The reopenings were also accompanied by a series of additional privileges for doubly vaccinated Manitobans, who can now dine indoors at restaurants with people outside their homes, and visit movie theaters, casinos, museums, galleries and more.

Low absorption areas vulnerable to the delta

But rates still vary widely across Manitoba. The Cross Lake Health District, which has the highest participation rate at 90.6%, contrasts with the Districts of Stanley and Winkler at 20.3% and 36.5%, which are among the lowest.

Some jurisdictions around the world are starting to see their COVID-19 cases and hospitalizations increase again and reopening plans threatened due to the worrying delta variant, initially detected in India, which is considered the most contagious to date.

About 450 delta cases have been detected in Manitoba to date, or 2.8% of all variant cases so far, although it appears to have arrived in Manitoba later than some other provinces facing outbreaks.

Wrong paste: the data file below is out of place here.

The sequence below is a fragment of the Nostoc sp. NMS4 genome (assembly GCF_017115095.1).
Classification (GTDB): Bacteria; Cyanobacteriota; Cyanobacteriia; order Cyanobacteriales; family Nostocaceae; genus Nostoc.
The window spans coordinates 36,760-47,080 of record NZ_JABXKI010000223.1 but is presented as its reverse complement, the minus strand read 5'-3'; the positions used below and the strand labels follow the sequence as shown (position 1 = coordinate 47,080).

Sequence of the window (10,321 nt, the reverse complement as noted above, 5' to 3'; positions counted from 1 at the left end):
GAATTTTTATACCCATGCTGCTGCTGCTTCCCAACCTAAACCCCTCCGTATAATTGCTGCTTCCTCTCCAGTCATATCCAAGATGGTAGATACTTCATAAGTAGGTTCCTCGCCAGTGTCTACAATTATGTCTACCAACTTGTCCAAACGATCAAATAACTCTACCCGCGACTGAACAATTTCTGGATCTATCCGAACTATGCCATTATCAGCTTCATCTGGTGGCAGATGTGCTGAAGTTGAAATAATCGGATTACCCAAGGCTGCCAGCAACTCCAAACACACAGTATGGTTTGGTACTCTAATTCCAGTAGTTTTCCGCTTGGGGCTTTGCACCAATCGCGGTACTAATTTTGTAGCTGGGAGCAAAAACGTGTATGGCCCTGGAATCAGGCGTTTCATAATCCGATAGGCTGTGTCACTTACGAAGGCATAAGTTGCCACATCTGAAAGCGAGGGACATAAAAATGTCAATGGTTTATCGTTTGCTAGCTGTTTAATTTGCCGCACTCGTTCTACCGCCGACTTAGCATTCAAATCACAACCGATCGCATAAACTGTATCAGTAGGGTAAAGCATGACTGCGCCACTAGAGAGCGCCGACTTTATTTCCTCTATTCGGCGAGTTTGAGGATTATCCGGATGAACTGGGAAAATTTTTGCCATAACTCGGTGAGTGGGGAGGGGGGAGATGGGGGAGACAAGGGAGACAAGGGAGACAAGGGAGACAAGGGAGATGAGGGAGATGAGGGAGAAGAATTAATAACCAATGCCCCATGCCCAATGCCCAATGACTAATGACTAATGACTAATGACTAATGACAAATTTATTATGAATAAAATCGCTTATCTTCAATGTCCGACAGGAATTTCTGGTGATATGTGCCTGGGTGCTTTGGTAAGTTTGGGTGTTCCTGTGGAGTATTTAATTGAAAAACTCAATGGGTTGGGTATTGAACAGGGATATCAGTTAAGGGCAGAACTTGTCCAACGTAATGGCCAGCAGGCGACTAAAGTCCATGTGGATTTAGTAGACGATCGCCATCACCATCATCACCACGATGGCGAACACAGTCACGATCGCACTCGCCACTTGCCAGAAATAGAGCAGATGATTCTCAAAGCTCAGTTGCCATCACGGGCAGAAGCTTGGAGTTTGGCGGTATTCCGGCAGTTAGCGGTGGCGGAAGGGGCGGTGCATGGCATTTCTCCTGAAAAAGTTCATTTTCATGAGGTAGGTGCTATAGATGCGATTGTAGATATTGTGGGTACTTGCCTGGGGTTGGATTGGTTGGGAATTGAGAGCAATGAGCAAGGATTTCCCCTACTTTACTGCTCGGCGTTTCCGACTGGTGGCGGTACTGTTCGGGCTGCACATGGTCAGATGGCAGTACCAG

Manitobans are encouraged to get vaccinated as soon as possible on the provincial vaccine website or by calling 1-844-626-8222.

Those who receive their first dose by August 2 and their second dose by September 6 are automatically entered to win a series of cash prizes or youth scholarships. The province recommends an interval of at least 28 days between the first and second dose.

WATCH | Full press conference on the COVID-19 update of July 19, 2021:

Manitoba’s Acting Provincial Deputy Chief Public Health Officer Dr Jazz Atwal provided an update on COVID-19 in the province on Monday. 30:45

Source link

Leave A Reply

Your email address will not be published.